Whatever your psychological theory is, it’s not enough if it doesn’t meet people where they live, and if it doesn’t make a concrete difference to the story of their lives.  Modern neuroscience has only served to confirm the reality of the unconscious, and modern Jungian psychotherapists like Michael Fordham, Mario Jacoby, Donald Kalsched, and Andrew Samuels have helped to further develop a Jungian understanding of personal and social life that keeps things real.

  • Connected, Growing and Knowing

A Jungian or “analytical psychology” approach has a lot to offer 21st century people.  But those of us who practice this type of psychotherapy need to have the knowledge to be open to the perspectives of others, and to keep analytical psychology a growing, vital discipline.  It’s also essential that we stay connected to the lived reality of people in 21st century North America.

Here’s hoping that your journey toward wholeness will bring you something living, unique and real.

PHOTO: © Boris Zatserkovnyy |
© 2011 Brian Collinson
2238 Constance Drive, Oakville, ON (near Mississauga)


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Jungian Psychotherapy & Baby Boomer Midlife Transition

September 3rd, 2011 · baby boomer, boomer, Jungian, Jungian psychotherapy, midlife, midlife transition, Psychotherapy

baby boomer midlife transition

The baby boomer generation is entering the later part of midlife transition.  Jungian psychotherapy has a lot to say about what happens at that time in life.  Much has happened during the course of the baby boomer generation.  Even more is happening at present, and will continue to occur.

This is true society-wide, and even more so on the level of the personal journey.  Reflecting on our journey at 45, 50 or 60, we are stunned at how different life is for us than it was 30 or 40 years ago.

Life is Very Different

In our 20s, for many of us, the challenge was to move out on our own, complete our education, start a career, find a life partner, and have children.  Now, we’ve done most of those things.  So we ask, “What’s important and meaningful now in my life?”  Challenges may be much less clear cut than they were earlier in life.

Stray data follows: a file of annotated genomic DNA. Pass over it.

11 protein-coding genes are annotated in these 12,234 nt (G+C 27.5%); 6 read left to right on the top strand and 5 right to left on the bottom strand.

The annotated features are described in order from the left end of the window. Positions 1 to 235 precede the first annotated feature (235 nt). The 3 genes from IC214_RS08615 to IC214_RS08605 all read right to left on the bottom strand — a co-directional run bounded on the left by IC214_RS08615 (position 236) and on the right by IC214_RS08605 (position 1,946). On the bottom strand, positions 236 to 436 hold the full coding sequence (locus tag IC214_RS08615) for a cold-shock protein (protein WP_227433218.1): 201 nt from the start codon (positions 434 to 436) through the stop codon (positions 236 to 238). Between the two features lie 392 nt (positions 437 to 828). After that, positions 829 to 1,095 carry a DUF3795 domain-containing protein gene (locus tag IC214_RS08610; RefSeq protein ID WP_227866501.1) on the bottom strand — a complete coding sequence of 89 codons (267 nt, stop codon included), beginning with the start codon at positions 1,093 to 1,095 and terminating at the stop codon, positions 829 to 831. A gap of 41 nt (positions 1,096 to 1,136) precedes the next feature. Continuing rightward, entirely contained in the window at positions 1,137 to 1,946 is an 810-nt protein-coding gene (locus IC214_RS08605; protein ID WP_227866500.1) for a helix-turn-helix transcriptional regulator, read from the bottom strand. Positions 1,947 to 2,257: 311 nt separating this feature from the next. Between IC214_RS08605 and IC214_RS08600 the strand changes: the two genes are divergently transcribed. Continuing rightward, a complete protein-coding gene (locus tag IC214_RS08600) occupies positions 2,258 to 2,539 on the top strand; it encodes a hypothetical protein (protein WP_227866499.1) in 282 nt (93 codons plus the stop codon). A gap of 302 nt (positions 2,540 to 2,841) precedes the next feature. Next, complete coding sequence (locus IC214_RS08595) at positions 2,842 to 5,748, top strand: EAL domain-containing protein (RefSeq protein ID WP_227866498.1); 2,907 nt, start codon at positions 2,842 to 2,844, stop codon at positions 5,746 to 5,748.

The World is Very Different

Since our teens, and earlier adulthood, the world has changed tremendously, and we have been carried along with it.  The generation before the boomers had a whole set of established assumptions about the world; baby boomers have seen those assumptions fade with ever increasing rapidity.

I am Very Different

Clearly I am different now than I was in my 20s.  Challenges and things that motivated me then likely don’t motivate so much now.  Perhaps I’ve done many things in my life that I would never have believed that I could.  My body is not the same as it was.  Where what life wanted of me may have been clear at earlier points, it may well not be clear now.  It’s up to me to find what is meaningful to me at this stage in my life, and to devote myself to that.

The Symbol of the Night Sea Journey

The journey now may well not be laid out in advance: it is very individual.  It’s like the journey of a vessel on the sea at night.  I must find my own path, finding what is meaningful to me and living that out.  To do that, I must get to know myself in ways that I never have before.  I’m looking for something real and unique, that lasts, and Jungian psychotherapy may be key in helping me find what I need.

PHOTO: ©  All rights reserved Mirage a.k.a ĈħoCõħŏľíç
© 2011 Brian Collinson
2238 Constance Drive, Oakville, ON (near Mississauga)